I dunno. I got dis feelin’, ya see? Like, sometimes I start a story. Ya know? An’ da autha thinks it’s so important for ya ta listen--and dat you understand. Ya know? Yeah. So, he, well, he tells ya stuff that doesn’t really go no where because he’s workin’ up a head o steam to get to da point. Ya know what I’ mean? But you keep listenin’ cuz da way dis guy is tawkin’ you know there’s sometin’ interestin’ coming. I’m just sayin’.
You’ll have to excuse my fooling around with dialect, but, that was my immediate reaction to this first page I’m critiquing today.
Now, please understand that this first page has actually intrigued me with the narrator’s voice. I know this character dislikes public speaking even though he’s in front of a huge audience, and he is reunited with a mountain of a man from whom he wished he had the chance to run. Even the few misspellings and wrong word choices were surmountable. My biggest concern is that from this first page, I have no idea what is going on.
No Who? (Well, two guys with gangster-sounding names.) What? Nope. Where? (A stage somewhere.) Why? Nope. When? Nope.
Again, it all can’t be delivered on the first page, but I’m lost. I want to know much more. I feel like I was asked on a blind date and all I have to go on is a fascinating voice over the phone. Otherwise, I’m in the dark.
That said, I’d take a chance on that date—cuz’, ya know? Sometin’ tells me I’d find a diamond in da rough here. Ya know what I’m sayin’?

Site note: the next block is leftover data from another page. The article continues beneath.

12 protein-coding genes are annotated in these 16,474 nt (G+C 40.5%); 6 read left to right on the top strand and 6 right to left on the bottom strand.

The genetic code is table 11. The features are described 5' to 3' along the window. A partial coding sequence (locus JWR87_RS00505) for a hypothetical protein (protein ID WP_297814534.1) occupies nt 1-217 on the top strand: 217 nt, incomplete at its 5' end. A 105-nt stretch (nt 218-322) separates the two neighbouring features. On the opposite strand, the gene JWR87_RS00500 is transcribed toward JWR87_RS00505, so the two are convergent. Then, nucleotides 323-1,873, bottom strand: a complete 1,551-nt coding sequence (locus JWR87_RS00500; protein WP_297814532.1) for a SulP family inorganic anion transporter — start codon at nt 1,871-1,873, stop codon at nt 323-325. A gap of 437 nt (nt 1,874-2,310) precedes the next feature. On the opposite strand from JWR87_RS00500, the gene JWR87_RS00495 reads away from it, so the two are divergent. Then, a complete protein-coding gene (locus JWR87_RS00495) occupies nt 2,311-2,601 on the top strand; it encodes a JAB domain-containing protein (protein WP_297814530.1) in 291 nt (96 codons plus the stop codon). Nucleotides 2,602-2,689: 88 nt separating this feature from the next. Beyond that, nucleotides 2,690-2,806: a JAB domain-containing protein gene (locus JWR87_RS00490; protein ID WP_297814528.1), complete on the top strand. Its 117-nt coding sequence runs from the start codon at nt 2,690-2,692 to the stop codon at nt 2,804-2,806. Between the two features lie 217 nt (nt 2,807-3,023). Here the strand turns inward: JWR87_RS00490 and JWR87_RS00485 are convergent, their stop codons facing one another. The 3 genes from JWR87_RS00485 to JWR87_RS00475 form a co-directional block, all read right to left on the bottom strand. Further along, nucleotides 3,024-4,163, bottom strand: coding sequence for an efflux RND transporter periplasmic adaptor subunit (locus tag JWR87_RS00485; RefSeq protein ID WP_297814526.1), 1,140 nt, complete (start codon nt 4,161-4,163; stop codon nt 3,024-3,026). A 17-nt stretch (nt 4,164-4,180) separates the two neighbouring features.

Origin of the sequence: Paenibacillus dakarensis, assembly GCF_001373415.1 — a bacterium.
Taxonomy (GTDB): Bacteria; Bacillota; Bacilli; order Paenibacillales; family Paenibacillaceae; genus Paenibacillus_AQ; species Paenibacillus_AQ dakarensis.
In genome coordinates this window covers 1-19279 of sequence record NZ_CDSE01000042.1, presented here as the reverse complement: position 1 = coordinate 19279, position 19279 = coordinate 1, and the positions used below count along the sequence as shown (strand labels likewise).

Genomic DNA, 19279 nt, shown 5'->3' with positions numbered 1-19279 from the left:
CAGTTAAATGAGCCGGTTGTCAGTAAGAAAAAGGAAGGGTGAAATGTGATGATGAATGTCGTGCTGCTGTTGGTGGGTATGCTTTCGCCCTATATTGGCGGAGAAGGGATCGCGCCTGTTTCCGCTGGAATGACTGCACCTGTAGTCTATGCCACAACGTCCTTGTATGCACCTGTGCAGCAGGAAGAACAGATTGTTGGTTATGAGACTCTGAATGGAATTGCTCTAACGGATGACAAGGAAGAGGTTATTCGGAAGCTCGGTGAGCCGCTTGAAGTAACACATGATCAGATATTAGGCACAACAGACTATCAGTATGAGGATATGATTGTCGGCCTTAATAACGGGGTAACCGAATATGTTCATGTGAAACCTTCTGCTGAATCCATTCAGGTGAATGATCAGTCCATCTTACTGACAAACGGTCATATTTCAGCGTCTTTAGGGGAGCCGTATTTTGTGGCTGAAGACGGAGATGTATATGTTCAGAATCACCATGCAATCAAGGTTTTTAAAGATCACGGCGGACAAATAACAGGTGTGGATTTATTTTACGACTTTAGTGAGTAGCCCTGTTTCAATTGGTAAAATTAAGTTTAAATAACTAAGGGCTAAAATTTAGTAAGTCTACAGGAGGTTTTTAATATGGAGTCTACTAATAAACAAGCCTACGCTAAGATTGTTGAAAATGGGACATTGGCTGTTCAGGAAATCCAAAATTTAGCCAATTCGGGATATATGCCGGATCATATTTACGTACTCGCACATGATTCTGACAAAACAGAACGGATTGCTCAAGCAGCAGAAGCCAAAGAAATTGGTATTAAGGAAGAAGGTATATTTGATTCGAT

So, hook me, baby. Don’t need much. Perhaps spend less time telling me about the voice Nicky hears in the crowd. Maybe, let him hear it, then spend a few sentences telling me why Nicky wants to run. That way, when they embrace in that bear hug, I can be screaming, Run Nicky! Run!
Kudos to the author for the courage to share. I would read more. Tell me what you think.
THE CROWD ERUPTED. Dominic Bellagio grasped a microphone and waived his appreciation to his audience. Hating public speaking, Dominic’s subsequent expression of appreciation was perfunctory and terse. Once completed, he offered a final waive. Just as he was about to leap from the stage, he picked out a familiar sound coming from the audience. A sound he hadn’t heard in years. Right away, he couldn’t believe it. Didn’t want to believe it. But there it was just the same. There was no mistaking Eduardo Catalanos’s big hoarsey laugh. Too late to make a run for it. Catalanos had plowed through the crowd, shoving people aside, as if they were little children. Now he stood at the edge of the stage grinning up at Dominic.
“Hey, Nicky! NICKY!” The big man shouted, arms opened wide. “How’ya doin’, bro?”
“Hey . . . uhhh, Cat. Wow! CAT!” said Dominic. “It’s . . . it’s been a while . . . buddy.”
Dominic jumped from the stage and the two men wrapped each other in a bear hug. His friends called him Cat; anyone else knew him as Catalina Eddie. An imposing sight—six-six and two-eighty-five—two coal-black eyes gleamed from a smiling face. To his credit, he looked a cheerful person. In truth, he was far from it. Favoring black, he was dressed in a simple black tee shirt and matching karate pants. His body was solid and tight.
“Yeah, Nicky. That’s about right, bro.”